— There are five in our design office in Novokuznetsk (a city in Siberia), I also have an assistant in Moscow who helps me with the accounting records, though we outsource most accountancy work. But these are just estimates because all internal processes go through George (mostly) and myself.

All Mikhail needs to work is a laptop, a mobile and an Internet connection

— Is it efficient to have just one person directing so much of the activity?

— Good question. I’ve been a part of all this work since the beginning so I have a good idea of everything that has ever happened, is happening now or will happen in the company. That makes it quicker and more effective for me to resolve some issues than to describe how and what to do to somebody else. But on the other hand, it’s not very efficient, because it makes some people indispensable, which is something we are trying to change now by handing over more responsibility to our team. Organising, automating, describing the processes to create a smooth system without a nerve centre is our current goal. Among other things we make guidelines and procedures so people know what to do and what will get results.

— And how do you manage?

— Fine, otherwise, we wouldn't sleep a wink.

— Have there been any tough moments in the five years you work at Tranio?

— I wouldn’t say that. We have always had a clear vision of where we are going to and what we need to do to get there. The answer is to work hard in several directions. If you work hard and fair, you'll achieve the results that motivate you to go on. Even the crises weren’t an obstacle for us: we have always been developing and moving forward. The most important is to do whatever we can, do it well, and just this already guarantees results.

— What is the most unpleasant for you in your job? And the most interesting?

— The most unpleasant thing is probably untangling someone else’s mess or a problem that you can't make head or tail of it. And the most interesting is organising processes: when you look on what is going on, elaborate the whole sequence of actions, figure out how to optimise it and put your process into action. Then, the most pleasant thing is watching it succeed. I also like analysing the company's performance in the following way: where are the hotspots and how does the money we invest in our team turn into profit? It lets us, among other things, find out who does best and works competently, and who cuts corners or works with no heart in it.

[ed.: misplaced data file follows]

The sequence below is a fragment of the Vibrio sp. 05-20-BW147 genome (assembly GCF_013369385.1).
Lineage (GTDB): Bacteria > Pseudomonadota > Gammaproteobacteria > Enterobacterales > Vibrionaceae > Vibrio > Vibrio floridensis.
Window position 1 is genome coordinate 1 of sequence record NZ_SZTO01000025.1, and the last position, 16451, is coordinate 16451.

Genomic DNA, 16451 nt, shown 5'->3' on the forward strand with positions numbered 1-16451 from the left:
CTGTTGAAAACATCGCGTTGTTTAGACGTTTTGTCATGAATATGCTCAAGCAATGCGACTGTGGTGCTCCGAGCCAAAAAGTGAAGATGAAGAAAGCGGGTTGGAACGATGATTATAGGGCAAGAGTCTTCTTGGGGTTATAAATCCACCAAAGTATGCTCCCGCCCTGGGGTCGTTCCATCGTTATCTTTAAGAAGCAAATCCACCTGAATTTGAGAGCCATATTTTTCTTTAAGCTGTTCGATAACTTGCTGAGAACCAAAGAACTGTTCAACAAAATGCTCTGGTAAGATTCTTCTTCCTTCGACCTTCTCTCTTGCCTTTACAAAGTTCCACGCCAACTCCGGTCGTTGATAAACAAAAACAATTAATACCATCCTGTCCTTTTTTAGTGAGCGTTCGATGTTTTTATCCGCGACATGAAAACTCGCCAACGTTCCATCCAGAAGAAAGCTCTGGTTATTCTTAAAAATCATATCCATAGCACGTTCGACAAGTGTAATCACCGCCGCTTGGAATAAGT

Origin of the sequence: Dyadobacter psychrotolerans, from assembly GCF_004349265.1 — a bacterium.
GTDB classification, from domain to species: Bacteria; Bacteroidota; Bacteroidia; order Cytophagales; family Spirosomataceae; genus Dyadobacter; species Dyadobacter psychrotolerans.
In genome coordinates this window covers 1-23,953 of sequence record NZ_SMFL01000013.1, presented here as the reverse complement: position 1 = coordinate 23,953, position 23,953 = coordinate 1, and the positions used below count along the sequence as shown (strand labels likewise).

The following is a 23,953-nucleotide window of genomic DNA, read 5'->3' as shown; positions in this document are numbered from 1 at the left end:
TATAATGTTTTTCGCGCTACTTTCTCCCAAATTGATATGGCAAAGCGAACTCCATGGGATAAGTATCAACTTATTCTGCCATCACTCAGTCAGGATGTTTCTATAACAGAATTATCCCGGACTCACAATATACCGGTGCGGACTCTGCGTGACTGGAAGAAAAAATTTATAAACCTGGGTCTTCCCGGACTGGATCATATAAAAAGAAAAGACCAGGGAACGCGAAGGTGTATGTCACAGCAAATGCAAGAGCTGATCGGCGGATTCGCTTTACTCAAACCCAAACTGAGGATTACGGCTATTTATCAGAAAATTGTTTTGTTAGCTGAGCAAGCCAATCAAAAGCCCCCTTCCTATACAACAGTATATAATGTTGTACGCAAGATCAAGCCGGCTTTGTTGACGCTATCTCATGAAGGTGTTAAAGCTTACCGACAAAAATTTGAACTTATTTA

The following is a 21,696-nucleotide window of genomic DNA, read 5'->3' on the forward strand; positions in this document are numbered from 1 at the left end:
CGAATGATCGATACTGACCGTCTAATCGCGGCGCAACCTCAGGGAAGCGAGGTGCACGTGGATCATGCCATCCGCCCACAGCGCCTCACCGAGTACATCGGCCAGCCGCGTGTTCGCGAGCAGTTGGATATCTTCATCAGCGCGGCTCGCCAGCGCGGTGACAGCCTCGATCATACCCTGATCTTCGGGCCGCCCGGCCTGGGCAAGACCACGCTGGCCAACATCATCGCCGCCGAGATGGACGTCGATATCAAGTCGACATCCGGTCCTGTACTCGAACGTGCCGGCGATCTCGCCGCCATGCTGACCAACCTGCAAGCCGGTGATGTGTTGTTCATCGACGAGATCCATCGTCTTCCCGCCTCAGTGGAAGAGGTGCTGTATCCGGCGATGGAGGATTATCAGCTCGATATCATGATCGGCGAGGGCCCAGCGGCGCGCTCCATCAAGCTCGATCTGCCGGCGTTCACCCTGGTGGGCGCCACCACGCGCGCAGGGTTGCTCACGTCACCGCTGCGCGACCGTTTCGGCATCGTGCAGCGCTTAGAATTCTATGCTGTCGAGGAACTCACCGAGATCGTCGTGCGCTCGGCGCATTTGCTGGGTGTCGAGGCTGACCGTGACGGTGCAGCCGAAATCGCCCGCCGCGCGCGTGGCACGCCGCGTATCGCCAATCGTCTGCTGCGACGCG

— What are the most important qualities for Tranio employees to have in your opinion?

— First, the ability and desire to progress. They matter because the world, technology and the market are constantly changing and we need to adapt. The second is the ability to understand, admit and not make the same mistakes twice. A mistake in itself is not a crime, if the conclusions have been made and it doesn’t happen again. The third, attentiveness, is linked to this: inattentive people make mistakes, repeat them and that trait is difficult to fix. And one more: employees should care. They should care about how and why they do something but also how their work will impact the work of others. These traits always pay off and our team have these qualities.

Home, family and hobby

— Mikhail, you work at the company that sells overseas property. Where is your dream home?

— Our family has a flat in Bulgaria where we go to at times, but for me personally I don’t need a second home abroad now. I'm energetic and don't want to restrict myself to one location. Where I am doesn’t matter much — all I need is a laptop, a mobile and an Internet connection and I'm happy. I would rather rent a property somewhere I want to go.

— Where is that?

— I have two favourite destinations: Asia, particularly Thailand, and Barcelona. I like the climate and schedule in Asia: in the morning I have breakfast, a swim, work with a fresh mind and then Moscow wakes up. And Barcelona is just a very bright and beautiful city. I went there on my honeymoon.

— Oh, you mean you didn't marry Tranio?

— No, no. Not exactly but my wife is lead real estate sales manager for Germany at Tranio, Sofia Latypova. We met at work and have been together for a year already. We celebrated our wedding six months ago.

Family and work go hand-in-hand for Mikhail: his wife is a sales manager at Tranio

— Do you have any job-related conflicts?

— No. On the contrary: in my opinion, it's very convenient: there is no need to make arrangements about where and when to meet after work, no time to miss your beloved. We can have lunch together during the break and go to the theatre in the evening, for example.

— What do you do in your free time?

— My mother taught me the love of theatre since childhood, that's why I try to never miss interesting premieres and performances. I also have to admit I do love food, so we go out to eat a lot. And I do sports of course: boxing, wakeboarding and now I’m learning to snowboard.

Artyom Milovanov, Tranio

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    Tranio’s managers offer advice on buying real estate overseas
    Anna Boyarchukova
    Anna Boyarchukova